The American Cancer Society estimates that 11,000 women in this country found out this year they have cervical cancer. 4,000 of them will die. Although, deaths from cervical cancer have steadily declined in recent decades, the same can not be said for the Native American women diagnosed. That's why the Cancer Society has partnered with the Avera Research Institute for a community-based research study.
Dr. Delf Schmidt-Grimminger, a senior scientist with the Avera Research Institute is working on a 2 year project that is targeting the prevention of cervical cancer among South Dakota's Native Americans. The American Cancer Society awarded a $50,000 grant to fund this pilot project involving the Cheyenne River Sioux Tribe in north central South Dakota.
Jill Ireland with the American Cancer Society says, "Cervical cancer deaths are disproportionately high among medically under served women. The vaccine has the potential to reduce the disparities, but only if able to reach these groups."
Part of the study is to find out why the incidence of cervical cancer is 2 to 3 times greater on the reservations compared to other populations.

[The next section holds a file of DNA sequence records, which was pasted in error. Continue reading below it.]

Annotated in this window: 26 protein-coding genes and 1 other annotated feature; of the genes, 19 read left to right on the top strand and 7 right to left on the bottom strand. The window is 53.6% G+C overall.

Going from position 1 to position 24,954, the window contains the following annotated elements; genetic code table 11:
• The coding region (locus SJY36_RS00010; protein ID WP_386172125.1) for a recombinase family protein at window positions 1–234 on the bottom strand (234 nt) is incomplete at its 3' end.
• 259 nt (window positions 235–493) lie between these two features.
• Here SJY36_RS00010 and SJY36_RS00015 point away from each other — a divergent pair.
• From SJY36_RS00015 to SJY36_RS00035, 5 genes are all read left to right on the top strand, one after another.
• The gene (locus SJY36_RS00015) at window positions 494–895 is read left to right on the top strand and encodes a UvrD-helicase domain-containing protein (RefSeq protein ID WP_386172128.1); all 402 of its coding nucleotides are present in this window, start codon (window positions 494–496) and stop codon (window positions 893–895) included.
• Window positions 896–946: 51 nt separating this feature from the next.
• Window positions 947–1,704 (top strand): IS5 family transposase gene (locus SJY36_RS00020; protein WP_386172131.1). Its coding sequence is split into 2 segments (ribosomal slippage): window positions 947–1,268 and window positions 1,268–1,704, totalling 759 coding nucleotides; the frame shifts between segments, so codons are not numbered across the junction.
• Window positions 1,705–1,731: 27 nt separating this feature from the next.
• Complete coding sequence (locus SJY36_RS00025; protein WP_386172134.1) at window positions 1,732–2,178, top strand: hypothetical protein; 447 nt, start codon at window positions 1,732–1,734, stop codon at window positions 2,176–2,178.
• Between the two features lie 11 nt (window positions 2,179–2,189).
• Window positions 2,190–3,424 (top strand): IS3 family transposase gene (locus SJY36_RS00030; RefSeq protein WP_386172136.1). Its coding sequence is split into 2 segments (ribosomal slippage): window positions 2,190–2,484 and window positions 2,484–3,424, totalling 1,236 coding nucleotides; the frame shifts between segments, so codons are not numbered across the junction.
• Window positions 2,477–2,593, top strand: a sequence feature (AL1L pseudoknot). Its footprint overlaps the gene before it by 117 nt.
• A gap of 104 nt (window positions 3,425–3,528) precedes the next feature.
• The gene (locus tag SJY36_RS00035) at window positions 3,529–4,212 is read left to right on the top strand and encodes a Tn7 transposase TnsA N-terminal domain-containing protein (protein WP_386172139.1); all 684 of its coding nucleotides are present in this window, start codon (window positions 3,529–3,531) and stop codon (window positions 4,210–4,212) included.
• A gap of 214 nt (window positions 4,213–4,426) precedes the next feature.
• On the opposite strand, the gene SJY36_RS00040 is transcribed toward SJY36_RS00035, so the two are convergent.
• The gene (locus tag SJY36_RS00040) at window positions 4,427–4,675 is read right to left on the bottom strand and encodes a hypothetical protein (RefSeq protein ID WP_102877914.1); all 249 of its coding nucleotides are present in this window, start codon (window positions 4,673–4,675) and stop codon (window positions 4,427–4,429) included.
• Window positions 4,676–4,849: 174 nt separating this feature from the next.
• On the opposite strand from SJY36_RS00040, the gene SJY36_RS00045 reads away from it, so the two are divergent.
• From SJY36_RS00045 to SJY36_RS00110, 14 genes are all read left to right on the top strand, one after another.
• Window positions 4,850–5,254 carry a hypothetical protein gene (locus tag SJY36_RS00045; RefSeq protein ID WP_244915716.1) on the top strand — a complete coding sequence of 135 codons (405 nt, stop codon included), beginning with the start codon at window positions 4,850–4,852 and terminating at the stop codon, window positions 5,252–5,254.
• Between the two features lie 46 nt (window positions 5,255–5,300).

Kris Gaster is the Assistant Vice President of outpatient cancer clinics at the Avera Cancer Institute says, "We need better methods to educate them to the importance of cervical cancer screening and also to understand the HPV virus specific to that population. As we move toward prevention of cervical cancer we want to know we have the right types of vaccine for this group of women."
In 2007, Guardasil went on the market. A vaccine for girls ages 9 to 26 to protect against the Human Papillomavirus which causes 70 % of cervical cancers. In October of this year (2009) a second approved vaccine called Cervarix became available.
Dr. Schmidt-Grimminger says, "Most of these women don't even know about the vaccine. For the first time in history we can prevent cancer with a vaccine and it is so exciting especially for our Native American population. Part of our research has shown they have a higher rate of HPV compared to our Caucasian population. We are investigating why that is. "
Dr. Schmidt-Grimminger, his team, Avera and the Cancer Society want Native Americans to have the same advantage of prevention and early detection as every other woman. They hope to find the answers to understanding why they don't in the next 2 years.
The first half of the two year grant will fund a study using community based meetings and focus groups to help determine what types of messages or events would best connect with the Cheyenne River population. Tribal leadership has approved and strongly supports the efforts.